Infectious Ideas: U.S. Political Responses to the AIDS Crisis

Infectious Ideas: U.S. Political Responses to the AIDS Crisis

Infectious Ideas: U.S. Political Responses to the AIDS Crisis

Infectious Ideas: U.S. Political Responses to the AIDS Crisis


In Infectious Ideas, Jennifer Brier convincingly argues that the AIDS epidemic had a profound effect the American political landscape. Viewing contemporary history from the perspective of the AIDS crisis, she provides rich, new understandings of the complex social and political trends of the post-1960s era.

Brier describes how AIDS workers--in groups as disparate as the gay and lesbian press, AIDS service organizations, private philanthropies, and the State Department--influenced American politics, especially on issues such as gay and lesbian rights, reproductive health, racial justice, and health care policy, even in the face of the expansion of the New Right. Indeed, the book shows that efforts to deal with AIDS produced significant fissures in the conservative movement during this period, especially when the State Department and USAID adopted AIDS as a centerpiece of its diplomatic strategy, including the distribution of millions of condoms overseas.

Infectious Ideas places recent social, cultural, and political events in a new light, making an important contribution to our understanding of the United States at the end of the twentieth century.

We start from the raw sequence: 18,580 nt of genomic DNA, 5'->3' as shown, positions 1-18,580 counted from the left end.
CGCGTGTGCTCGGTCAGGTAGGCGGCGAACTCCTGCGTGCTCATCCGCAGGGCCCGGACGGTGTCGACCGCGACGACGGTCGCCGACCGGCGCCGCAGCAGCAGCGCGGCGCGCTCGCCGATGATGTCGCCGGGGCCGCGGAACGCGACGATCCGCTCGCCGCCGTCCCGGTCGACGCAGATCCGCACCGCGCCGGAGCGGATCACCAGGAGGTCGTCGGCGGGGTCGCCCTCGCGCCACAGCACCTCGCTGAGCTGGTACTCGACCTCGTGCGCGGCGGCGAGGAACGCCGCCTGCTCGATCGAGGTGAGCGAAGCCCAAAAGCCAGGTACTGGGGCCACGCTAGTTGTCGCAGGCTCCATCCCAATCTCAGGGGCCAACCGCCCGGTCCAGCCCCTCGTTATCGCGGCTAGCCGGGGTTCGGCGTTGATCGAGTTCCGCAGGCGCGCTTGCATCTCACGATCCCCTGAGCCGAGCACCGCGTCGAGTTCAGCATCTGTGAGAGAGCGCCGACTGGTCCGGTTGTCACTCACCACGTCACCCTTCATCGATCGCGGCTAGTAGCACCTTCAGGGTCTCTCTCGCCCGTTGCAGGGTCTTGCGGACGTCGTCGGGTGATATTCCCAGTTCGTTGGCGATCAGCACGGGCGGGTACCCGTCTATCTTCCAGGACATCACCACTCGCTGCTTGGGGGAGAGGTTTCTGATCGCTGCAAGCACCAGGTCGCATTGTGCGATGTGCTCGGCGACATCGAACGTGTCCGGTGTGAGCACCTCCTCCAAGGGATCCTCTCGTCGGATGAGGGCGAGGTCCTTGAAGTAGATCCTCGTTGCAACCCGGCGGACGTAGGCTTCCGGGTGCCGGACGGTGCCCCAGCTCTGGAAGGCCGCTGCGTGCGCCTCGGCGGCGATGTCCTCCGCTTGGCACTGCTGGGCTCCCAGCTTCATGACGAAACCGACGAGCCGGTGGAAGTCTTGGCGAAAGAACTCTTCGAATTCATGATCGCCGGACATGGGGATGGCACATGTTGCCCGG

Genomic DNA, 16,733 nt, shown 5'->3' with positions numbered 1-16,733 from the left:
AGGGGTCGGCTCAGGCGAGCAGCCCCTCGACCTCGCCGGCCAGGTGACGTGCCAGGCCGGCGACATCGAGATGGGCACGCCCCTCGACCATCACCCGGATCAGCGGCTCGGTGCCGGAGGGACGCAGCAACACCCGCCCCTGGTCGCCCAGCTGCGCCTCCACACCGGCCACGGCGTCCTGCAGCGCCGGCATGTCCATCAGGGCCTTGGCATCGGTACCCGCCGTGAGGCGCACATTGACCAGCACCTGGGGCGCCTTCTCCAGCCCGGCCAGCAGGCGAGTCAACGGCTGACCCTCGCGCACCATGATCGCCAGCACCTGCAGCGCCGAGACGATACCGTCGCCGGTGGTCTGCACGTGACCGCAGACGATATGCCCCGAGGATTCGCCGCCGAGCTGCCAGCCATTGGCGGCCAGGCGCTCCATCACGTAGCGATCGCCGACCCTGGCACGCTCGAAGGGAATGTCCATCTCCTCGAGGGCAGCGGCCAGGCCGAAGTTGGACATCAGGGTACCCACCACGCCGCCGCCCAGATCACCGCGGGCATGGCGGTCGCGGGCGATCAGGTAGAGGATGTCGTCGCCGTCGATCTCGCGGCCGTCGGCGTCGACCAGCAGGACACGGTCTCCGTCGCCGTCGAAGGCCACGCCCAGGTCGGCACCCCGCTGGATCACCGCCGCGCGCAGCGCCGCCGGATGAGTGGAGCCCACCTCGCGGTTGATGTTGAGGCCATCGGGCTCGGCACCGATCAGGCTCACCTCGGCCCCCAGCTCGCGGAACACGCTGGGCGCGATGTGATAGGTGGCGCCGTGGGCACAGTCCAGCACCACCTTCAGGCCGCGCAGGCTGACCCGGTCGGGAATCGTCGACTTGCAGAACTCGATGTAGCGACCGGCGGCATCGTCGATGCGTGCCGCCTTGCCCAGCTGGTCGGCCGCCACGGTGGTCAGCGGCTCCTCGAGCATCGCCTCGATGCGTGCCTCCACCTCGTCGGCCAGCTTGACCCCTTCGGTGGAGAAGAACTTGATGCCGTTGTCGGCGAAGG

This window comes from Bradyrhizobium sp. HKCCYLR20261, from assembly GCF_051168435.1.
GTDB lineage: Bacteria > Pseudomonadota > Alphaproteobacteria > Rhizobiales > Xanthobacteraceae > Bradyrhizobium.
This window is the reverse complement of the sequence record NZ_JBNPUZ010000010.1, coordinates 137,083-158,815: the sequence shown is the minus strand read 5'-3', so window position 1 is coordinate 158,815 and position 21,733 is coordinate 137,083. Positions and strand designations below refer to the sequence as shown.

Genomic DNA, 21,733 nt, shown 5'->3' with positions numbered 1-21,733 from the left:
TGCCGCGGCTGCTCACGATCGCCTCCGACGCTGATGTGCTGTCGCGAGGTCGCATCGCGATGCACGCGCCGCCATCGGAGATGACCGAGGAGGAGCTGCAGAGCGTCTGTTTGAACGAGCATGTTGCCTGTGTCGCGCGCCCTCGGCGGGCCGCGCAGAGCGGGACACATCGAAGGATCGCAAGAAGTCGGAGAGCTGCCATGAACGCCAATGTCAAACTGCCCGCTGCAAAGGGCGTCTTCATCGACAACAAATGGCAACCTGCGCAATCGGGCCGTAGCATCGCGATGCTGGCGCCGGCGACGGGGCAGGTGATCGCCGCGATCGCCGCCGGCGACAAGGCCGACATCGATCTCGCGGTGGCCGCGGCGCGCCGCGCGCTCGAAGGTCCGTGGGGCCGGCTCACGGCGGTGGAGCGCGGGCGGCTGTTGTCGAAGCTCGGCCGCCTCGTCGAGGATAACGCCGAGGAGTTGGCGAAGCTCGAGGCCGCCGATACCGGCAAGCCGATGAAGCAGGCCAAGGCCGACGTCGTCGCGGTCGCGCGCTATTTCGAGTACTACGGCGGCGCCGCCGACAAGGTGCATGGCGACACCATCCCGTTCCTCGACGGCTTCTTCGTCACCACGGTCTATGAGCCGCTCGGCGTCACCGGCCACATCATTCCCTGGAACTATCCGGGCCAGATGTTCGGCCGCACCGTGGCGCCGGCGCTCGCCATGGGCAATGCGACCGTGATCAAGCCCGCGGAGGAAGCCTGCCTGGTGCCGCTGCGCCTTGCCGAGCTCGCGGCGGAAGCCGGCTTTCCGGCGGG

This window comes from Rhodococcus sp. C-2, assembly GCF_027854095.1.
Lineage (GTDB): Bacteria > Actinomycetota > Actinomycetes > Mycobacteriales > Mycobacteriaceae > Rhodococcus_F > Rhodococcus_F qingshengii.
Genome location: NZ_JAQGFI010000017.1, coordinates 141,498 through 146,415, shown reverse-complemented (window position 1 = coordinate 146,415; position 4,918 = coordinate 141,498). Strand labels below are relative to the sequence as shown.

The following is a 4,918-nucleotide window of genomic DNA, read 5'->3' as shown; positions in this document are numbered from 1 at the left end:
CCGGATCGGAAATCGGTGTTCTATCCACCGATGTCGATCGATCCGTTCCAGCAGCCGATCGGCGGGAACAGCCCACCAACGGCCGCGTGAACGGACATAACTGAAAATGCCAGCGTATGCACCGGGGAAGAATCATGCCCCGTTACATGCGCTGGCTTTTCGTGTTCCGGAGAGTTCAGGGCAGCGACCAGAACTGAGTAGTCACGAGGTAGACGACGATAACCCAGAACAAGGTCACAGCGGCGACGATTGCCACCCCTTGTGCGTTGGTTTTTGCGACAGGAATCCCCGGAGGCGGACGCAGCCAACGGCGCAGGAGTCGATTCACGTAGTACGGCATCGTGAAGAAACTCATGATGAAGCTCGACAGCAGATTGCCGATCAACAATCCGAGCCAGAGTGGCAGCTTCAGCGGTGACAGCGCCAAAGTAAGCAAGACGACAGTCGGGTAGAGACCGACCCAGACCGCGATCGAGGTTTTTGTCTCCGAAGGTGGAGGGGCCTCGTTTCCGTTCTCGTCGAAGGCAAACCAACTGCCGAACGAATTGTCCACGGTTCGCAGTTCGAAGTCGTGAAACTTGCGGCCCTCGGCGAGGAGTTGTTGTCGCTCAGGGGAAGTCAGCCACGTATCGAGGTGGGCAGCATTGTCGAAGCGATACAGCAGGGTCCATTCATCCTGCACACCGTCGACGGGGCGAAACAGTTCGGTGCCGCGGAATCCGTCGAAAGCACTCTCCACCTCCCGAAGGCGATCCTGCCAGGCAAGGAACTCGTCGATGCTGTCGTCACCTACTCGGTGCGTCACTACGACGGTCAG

It is Now axiomatic that the aids epidemic was, and continues to be, political. We know less, however, about how that axiom came to be. Infectious Ideas argues that aids became political over the course of the 1980s, not only because more and more people were infected with what came to be known as Human Immunodeficiency Virus (HIV) as the state failed to respond adequately to the health problem created as more people became ill, but also because a wide range of actors articulated a multifaceted set of ideas in response to the aids epidemic. Those actions, which evolved over the course of the decade, existed in opposition to the state’s initial intransigence and reframed aids in a larger political and economic context.

People reacting to the emergent aids epidemic in the early 1980s inserted sexuality into the public sphere at a moment when the state did everything it could to avoid the subject. aids workers—I use this term to identify people who were expressly committed to addressing the effects of AIDS—and people with aids insisted that aids required a return to, not a departure from, the explicitly political tenets of gay liberation. While they talked in graphic detail about sexual practices and how those acts could be “safe,” deploying explicit sexual images in aids prevention posters, they also understood that sexuality had a political dimension. Part of that political ethos, won in battles for gay liberation in the 1970s, held that gays and lesbians had the power to create healthy communities. By the 1980s, an era when the state was in a process of political and cultural retrenchment manifested most dramatically by the dismantling of the welfare state and attempts to surveil the moral content of federal directives, aids workers used their historical vision and political commitments to carve out important spaces in which sexuality figured in new models of care.

Over the course of the 1980s, however, this model of sexual politics became increasingly problematic. the definition of sexual politics inherited from the 1970s held an unspoken assumption about race. the very . . .

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